Since the beginning of the year the Tel Aviv-100 index has risen 11.5 percent, and needs just 1 percent more to cross the 600-point benchmark. The Maof-25 index, which tracks the movement of the 25 weightiest companies, needs more than 7 percent to get there.
Looming above the two is the index of industrial companies, which by virtue of the legendary Teva Pharmaceuticals has reached 830 points. Yes, industry was the winning gamble of the decade since the Tel Aviv Stock Exchange indexes were calibrated to 100 points.
There is only one Teva, but a glance at the indexes shows that there is one sector that makes industry, which includes Teva, look sick. That index has long since crossed 1,000 points, having reached 1,073. Which index is it? Insurance, of course.
Insure that car
No TASE sector has yielded more for investors than insurance, but it should be noted that not all sectors are adequately represented on the stock exchange. There is at least one giant sector that operates - like insurance - entirely in the domestic sphere, but most of its companies are privately held, and the public has no access to their books.
Delek Automotive has become a stock market legend. The company, controlled by Yitzhak Tshuva and his superstar manager Gil Agmon, imports Mazdas and Fords. Sound pedestrian? Its stock has risen by hundreds of percent, it has distributed a billion shekels in dividend and it has made Agmon the richest hired help in the land of Israel, after Eli Hurvitz of Teva and Amnon Landan of Mercury Interactive.
If you know the car importing industry intimately, you know that Delek Automotive really is a class act, but it isn't the only cash cow there. The five big car importers in Israel each net tens or hundreds of millions of shekels a year. Even a medium-sized outfit like UMI, which has its finances revealed in the statements of parent group Kardan, manages to earn NIS 30 million to NIS 50 million a year. In 2002 and 2003 it made NIS 42 million a year.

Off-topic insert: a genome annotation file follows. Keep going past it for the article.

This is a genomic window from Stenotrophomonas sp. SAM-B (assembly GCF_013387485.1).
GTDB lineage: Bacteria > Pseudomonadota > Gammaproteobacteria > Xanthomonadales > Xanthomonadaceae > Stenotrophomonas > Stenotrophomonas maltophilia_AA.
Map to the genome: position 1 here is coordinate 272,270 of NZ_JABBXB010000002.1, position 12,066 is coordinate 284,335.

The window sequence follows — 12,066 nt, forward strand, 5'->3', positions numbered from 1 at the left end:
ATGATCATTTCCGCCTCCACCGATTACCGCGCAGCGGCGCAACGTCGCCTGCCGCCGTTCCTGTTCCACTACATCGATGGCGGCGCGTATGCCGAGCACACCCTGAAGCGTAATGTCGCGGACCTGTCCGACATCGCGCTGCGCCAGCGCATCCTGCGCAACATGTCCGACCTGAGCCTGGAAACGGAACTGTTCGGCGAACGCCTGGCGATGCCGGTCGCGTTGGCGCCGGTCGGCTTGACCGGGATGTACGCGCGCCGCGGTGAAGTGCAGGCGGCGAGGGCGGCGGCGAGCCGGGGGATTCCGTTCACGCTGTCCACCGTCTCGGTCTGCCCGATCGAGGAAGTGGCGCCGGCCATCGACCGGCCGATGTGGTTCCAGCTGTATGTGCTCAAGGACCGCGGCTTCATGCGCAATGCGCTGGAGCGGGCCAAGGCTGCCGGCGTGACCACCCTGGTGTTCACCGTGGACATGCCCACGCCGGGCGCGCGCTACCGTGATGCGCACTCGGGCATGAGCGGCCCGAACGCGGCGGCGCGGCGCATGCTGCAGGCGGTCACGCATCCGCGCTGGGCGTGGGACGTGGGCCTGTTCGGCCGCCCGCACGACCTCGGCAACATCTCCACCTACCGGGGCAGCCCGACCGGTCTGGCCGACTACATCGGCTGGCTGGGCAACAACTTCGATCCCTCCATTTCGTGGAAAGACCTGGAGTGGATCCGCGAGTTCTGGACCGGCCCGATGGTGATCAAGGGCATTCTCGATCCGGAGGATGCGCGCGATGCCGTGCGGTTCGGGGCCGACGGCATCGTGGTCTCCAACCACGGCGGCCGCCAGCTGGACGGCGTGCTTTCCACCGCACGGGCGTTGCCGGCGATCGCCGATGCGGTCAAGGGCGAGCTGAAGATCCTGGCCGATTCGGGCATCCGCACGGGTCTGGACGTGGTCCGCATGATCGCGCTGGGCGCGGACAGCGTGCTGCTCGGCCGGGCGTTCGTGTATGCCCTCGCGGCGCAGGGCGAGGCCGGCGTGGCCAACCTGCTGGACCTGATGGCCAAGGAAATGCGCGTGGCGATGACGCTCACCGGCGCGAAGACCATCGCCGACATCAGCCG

While the car industry has become highly competitive, the 10 big players are sharing a pie that's grown enormously in recent years. One result over the past three years is that we have seen the big car importers behind some of the biggest deals going down in Israel.
Leaning on his Mazda dealership, Yitzhak Tshuva swallowed up Dankner Investment. Driving his Peugeot and Citroen agency, Yitzhak Manor joined Nochi Dankner in the group controlling IDB Holdings. Israel Kass and Jacob Shachar, funded by their Honda and Volvo imports, bought The Israel Phoenix Assurance Company.
Shachar and Kass's gamble on Phoenix looked like a safe bet, as it is one of the oldest and strongest companies in Israel. But two years from the day Shachar and Kass wrote a $320 million check for Yossi Hackmey, his wife, and his sister, it looks like they bet on the right industry, just not on the right horse.
The duo paid a tremendous premium for Phoenix, acquiring the controlling interest from the Hackmeys at a company valuation of $550 million. Today its market cap is $450 million. It isn't the market's fault alone; it's Phoenix's too.
Time to go
Yossi Hackmey had always been considered the eccentric genius of the insurance sector. He got out at the right time, and at a terrific price. He must have been aware that Phoenix was suffering from protracted managerial problems that would impact its profit in the future, and it was time to leave.
Phoenix netted NIS 353 million in 2002 and 2003, while Harel Insurance Investments, which had been considered its little sister, netted NIS 534 million in those two years combined.
The result is that Harel, no longer a little sister, is trading at a market cap of $680 million, which is 50 percent above Phoenix's valuation.
Ask Arie Mientkavich, chairman of Israel Discount Bank, which bought 20 percent of Harel in 2001 for NIS 330 million. This month it sold a quarter of that holding, at a company valuation 85 percent higher. When Discount bought its Harel stake, the market clucked that it was paying too much. Yet since then Harel has done nothing but grow.
If Shachar and Kass didn't have their car dealership, then Bank Hapoalim, which lent them half a billion dollars to buy Phoenix, would be sweating bullets by now. It would be worried because unlike the car industry, where the big boys are merrily printing cash day in and day out, insurance is entering a new era. The customers are getting more savvy. In this new dawn, there will be far greater differences between aggressive, well-managed insurance companies and cumbersome, befogged ones.
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